DA leader Helen Zille says she’s written to President Jacob Zuma in his capacity as leader of the ANC asking him to publicly condemn what she called the ANC Youth League’s “violent attempts to make the City of Cape Town ungovernable”.
Zille said the letter – also signed by Cape Town mayor Patricia de Lille – asked that Zuma “begin to show leadership in defending the rights of peaceful, law-abiding citizens”.
The DA’s laid criminal charges against the ANCYL for threatening to make the city and province ungovernable.
Zille believes there is a co-ordinated campaign behind violent protests in the Mother City over the past two weeks and that have resulted in four deaths, including a toddler.
She said on Wednesday that the value of property destroyed was R6 million, while a report-back meeting had been disrupted.
“We have been warning the president for over two years that the ANCYL in the Western Cape has spun dangerously out of control, and that he should act to defend the constitutional order and uphold the outcome of a democratic election in the Western Cape,” Zille said.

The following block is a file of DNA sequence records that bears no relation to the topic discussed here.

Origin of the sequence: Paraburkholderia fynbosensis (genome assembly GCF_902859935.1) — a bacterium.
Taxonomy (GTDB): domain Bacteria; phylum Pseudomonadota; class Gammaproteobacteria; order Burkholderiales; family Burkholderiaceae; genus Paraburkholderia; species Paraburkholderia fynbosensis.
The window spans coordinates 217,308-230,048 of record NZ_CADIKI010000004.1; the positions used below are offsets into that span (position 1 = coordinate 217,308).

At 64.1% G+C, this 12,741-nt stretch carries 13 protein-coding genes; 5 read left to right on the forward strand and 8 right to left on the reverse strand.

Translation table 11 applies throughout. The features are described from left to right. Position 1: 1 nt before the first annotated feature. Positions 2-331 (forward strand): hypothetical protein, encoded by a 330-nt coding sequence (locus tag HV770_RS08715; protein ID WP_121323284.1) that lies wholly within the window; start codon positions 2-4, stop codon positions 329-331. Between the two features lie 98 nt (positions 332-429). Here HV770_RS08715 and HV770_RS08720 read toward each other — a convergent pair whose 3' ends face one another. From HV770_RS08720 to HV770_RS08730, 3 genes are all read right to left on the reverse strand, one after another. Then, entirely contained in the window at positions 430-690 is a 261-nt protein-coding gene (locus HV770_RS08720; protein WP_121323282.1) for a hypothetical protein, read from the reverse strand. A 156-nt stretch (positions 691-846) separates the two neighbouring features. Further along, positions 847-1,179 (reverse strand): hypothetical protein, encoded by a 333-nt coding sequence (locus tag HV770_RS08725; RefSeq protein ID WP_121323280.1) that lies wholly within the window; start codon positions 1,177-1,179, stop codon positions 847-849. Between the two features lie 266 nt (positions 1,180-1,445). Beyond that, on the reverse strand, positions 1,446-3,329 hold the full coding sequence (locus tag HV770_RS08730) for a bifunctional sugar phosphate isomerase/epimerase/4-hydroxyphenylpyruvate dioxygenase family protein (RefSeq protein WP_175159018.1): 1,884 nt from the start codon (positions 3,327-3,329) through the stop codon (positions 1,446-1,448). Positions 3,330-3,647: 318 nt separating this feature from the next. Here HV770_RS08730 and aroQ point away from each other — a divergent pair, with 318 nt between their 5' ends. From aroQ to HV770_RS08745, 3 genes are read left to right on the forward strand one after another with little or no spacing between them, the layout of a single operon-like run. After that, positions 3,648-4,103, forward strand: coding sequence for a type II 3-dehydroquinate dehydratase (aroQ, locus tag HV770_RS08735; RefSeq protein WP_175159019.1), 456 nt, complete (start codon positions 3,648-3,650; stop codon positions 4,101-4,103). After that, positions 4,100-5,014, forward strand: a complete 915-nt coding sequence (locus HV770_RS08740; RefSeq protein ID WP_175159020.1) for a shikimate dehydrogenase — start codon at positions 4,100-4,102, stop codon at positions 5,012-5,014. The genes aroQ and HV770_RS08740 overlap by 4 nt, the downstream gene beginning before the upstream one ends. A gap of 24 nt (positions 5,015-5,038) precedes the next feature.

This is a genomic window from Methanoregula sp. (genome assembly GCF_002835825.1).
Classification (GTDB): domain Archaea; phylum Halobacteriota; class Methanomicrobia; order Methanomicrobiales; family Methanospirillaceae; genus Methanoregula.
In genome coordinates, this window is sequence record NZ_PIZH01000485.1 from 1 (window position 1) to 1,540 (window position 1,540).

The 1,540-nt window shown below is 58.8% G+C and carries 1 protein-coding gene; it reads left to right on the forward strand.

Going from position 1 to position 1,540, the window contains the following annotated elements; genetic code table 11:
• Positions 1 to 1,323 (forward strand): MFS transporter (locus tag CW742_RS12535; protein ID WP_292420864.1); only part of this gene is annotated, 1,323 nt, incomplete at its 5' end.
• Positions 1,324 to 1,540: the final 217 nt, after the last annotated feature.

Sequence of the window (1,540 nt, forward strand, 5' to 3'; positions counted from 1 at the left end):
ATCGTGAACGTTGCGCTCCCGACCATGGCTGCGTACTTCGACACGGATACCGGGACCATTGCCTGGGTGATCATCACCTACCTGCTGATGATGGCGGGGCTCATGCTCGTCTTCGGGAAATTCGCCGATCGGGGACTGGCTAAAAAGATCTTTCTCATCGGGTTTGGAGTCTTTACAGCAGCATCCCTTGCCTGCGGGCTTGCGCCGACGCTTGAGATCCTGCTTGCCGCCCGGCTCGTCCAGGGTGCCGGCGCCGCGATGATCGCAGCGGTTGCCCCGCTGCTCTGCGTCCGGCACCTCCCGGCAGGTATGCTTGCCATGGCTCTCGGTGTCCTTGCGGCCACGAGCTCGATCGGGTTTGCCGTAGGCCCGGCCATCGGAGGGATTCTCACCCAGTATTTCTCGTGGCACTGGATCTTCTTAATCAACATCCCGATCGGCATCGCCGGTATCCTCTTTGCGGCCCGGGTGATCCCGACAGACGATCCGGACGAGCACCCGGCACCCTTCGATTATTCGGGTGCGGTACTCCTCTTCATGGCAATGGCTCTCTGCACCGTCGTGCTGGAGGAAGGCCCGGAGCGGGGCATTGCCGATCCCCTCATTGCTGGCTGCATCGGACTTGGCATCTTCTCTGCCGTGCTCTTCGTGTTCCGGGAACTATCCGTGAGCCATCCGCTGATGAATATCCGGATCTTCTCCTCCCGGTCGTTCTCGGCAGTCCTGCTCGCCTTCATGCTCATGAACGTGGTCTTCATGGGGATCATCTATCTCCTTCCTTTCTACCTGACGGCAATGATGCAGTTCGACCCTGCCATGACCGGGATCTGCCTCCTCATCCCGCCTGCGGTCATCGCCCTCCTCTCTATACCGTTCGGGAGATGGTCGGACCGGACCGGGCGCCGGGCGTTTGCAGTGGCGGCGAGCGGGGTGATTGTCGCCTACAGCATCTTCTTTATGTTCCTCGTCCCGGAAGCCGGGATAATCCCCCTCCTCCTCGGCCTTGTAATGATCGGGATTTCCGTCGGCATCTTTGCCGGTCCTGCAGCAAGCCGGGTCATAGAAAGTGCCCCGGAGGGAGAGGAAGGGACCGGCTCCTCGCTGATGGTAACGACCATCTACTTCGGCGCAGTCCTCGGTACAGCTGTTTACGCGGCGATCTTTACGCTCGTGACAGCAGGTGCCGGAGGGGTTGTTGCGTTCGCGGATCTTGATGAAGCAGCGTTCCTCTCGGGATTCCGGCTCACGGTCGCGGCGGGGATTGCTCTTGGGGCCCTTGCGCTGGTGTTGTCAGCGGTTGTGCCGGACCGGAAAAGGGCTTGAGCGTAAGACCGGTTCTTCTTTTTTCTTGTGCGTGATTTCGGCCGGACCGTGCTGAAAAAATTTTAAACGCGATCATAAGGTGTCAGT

She said she had twice written to Zuma before after threats by the league to make the city ungovernable, but had received no response, she said. She had also written to State Security Minister Siyabonga Cwele, but his department had declined to investigate.
“The State Security Agency said it was outside of their mandate to investigate criminal elements who were actively planning to incite violence aimed at overthrowing an elected government,” Zille said.
She quoted ANCYL leaders in the Western Cape repeating their threats and said a reportback meeting De Lille held in Khayelitsha was “violently broken up” by a group of youths, “some of whom were clearly wearing ANCYL berets”.
CCTV footage of riots along the N2 showed protests were centrally co-ordinated and controlled, with people using loud hailers.
“We have given all the evidence, video tapes and written threats to the police and it is now up to them to investigate, identify the individuals responsible, lay the appropriate charges, and ensure cases succeed in court. It is not up to the provincial government to do this,” Zille said.